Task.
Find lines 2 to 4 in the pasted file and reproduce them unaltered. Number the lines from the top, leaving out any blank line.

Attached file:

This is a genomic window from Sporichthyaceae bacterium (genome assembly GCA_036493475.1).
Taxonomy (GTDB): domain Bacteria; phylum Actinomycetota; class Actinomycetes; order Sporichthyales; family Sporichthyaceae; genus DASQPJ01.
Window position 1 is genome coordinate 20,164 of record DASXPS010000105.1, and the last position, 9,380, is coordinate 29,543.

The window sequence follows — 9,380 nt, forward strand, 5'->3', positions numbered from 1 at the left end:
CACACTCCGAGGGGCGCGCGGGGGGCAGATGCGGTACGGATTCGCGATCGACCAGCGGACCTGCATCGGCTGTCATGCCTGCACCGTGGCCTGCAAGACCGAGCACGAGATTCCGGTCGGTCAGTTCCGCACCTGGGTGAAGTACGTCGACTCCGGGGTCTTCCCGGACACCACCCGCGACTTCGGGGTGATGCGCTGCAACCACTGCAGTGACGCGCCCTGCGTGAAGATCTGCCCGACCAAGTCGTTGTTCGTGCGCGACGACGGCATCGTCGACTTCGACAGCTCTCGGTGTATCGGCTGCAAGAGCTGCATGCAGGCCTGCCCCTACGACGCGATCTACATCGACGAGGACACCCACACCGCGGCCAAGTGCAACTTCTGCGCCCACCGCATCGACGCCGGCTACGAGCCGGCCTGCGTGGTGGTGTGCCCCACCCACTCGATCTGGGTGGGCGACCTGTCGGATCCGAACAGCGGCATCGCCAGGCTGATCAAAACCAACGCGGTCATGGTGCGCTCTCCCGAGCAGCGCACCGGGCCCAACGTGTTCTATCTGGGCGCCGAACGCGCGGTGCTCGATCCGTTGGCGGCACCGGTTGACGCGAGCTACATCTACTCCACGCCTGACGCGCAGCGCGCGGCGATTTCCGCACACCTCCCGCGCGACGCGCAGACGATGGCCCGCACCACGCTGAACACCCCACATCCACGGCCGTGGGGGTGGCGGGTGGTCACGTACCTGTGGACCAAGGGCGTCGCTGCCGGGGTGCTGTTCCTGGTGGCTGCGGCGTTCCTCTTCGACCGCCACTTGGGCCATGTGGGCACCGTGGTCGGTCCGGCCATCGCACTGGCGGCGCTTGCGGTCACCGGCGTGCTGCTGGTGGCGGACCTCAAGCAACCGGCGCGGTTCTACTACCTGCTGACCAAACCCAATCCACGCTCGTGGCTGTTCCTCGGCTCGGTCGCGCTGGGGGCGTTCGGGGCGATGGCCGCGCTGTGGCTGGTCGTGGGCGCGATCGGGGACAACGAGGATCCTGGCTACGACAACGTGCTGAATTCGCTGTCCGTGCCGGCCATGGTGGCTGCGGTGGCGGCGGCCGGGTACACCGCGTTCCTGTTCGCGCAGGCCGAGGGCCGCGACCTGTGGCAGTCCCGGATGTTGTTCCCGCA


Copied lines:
Taxonomy (GTDB): domain Bacteria; phylum Actinomycetota; class Actinomycetes; order Sporichthyales; family Sporichthyaceae; genus DASQPJ01.
Window position 1 is genome coordinate 20,164 of record DASXPS010000105.1, and the last position, 9,380, is coordinate 29,543.

The window sequence follows — 9,380 nt, forward strand, 5'->3', positions numbered from 1 at the left end: